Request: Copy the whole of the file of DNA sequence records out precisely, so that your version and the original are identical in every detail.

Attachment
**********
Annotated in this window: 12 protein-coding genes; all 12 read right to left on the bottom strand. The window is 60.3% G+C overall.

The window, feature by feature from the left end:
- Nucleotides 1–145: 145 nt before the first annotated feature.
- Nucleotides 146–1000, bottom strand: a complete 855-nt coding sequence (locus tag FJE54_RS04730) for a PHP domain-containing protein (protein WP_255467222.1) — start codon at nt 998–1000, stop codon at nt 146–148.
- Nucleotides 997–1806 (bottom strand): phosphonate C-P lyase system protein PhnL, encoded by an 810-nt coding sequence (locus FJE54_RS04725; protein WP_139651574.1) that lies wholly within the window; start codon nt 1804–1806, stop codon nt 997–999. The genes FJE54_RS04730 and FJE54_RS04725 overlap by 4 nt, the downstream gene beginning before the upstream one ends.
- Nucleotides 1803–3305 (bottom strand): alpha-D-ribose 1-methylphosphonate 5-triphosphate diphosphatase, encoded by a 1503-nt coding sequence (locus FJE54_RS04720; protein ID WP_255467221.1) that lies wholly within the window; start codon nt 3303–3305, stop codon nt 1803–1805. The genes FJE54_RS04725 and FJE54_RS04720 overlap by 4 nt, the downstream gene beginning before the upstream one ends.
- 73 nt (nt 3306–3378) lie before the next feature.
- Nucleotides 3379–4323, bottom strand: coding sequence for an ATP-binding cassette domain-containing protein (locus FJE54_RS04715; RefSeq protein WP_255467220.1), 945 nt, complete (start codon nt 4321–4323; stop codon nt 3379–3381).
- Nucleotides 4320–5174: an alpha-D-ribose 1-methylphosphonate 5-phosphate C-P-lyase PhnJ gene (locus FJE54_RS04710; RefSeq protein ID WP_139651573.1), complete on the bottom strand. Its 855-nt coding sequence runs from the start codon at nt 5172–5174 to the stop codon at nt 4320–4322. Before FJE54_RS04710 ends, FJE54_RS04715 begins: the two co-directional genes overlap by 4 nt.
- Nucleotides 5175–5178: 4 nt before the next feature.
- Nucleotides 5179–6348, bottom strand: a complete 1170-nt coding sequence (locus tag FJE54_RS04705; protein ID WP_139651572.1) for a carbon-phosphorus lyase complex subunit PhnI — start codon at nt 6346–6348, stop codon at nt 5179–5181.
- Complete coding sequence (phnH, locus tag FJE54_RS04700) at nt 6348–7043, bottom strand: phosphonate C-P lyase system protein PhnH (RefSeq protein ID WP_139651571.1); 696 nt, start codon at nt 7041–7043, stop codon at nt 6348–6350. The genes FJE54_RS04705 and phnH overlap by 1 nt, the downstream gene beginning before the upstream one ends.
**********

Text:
Annotated in this window: 12 protein-coding genes; all 12 read right to left on the bottom strand. The window is 60.3% G+C overall.

The window, feature by feature from the left end:
- Nucleotides 1–145: 145 nt before the first annotated feature.
- Nucleotides 146–1000, bottom strand: a complete 855-nt coding sequence (locus tag FJE54_RS04730) for a PHP domain-containing protein (protein WP_255467222.1) — start codon at nt 998–1000, stop codon at nt 146–148.
- Nucleotides 997–1806 (bottom strand): phosphonate C-P lyase system protein PhnL, encoded by an 810-nt coding sequence (locus FJE54_RS04725; protein WP_139651574.1) that lies wholly within the window; start codon nt 1804–1806, stop codon nt 997–999. The genes FJE54_RS04730 and FJE54_RS04725 overlap by 4 nt, the downstream gene beginning before the upstream one ends.
- Nucleotides 1803–3305 (bottom strand): alpha-D-ribose 1-methylphosphonate 5-triphosphate diphosphatase, encoded by a 1503-nt coding sequence (locus FJE54_RS04720; protein ID WP_255467221.1) that lies wholly within the window; start codon nt 3303–3305, stop codon nt 1803–1805. The genes FJE54_RS04725 and FJE54_RS04720 overlap by 4 nt, the downstream gene beginning before the upstream one ends.
- 73 nt (nt 3306–3378) lie before the next feature.
- Nucleotides 3379–4323, bottom strand: coding sequence for an ATP-binding cassette domain-containing protein (locus FJE54_RS04715; RefSeq protein WP_255467220.1), 945 nt, complete (start codon nt 4321–4323; stop codon nt 3379–3381).
- Nucleotides 4320–5174: an alpha-D-ribose 1-methylphosphonate 5-phosphate C-P-lyase PhnJ gene (locus FJE54_RS04710; RefSeq protein ID WP_139651573.1), complete on the bottom strand. Its 855-nt coding sequence runs from the start codon at nt 5172–5174 to the stop codon at nt 4320–4322. Before FJE54_RS04710 ends, FJE54_RS04715 begins: the two co-directional genes overlap by 4 nt.
- Nucleotides 5175–5178: 4 nt before the next feature.
- Nucleotides 5179–6348, bottom strand: a complete 1170-nt coding sequence (locus tag FJE54_RS04705; protein ID WP_139651572.1) for a carbon-phosphorus lyase complex subunit PhnI — start codon at nt 6346–6348, stop codon at nt 5179–5181.
- Complete coding sequence (phnH, locus tag FJE54_RS04700) at nt 6348–7043, bottom strand: phosphonate C-P lyase system protein PhnH (RefSeq protein ID WP_139651571.1); 696 nt, start codon at nt 7041–7043, stop codon at nt 6348–6350. The genes FJE54_RS04705 and phnH overlap by 1 nt, the downstream gene beginning before the upstream one ends.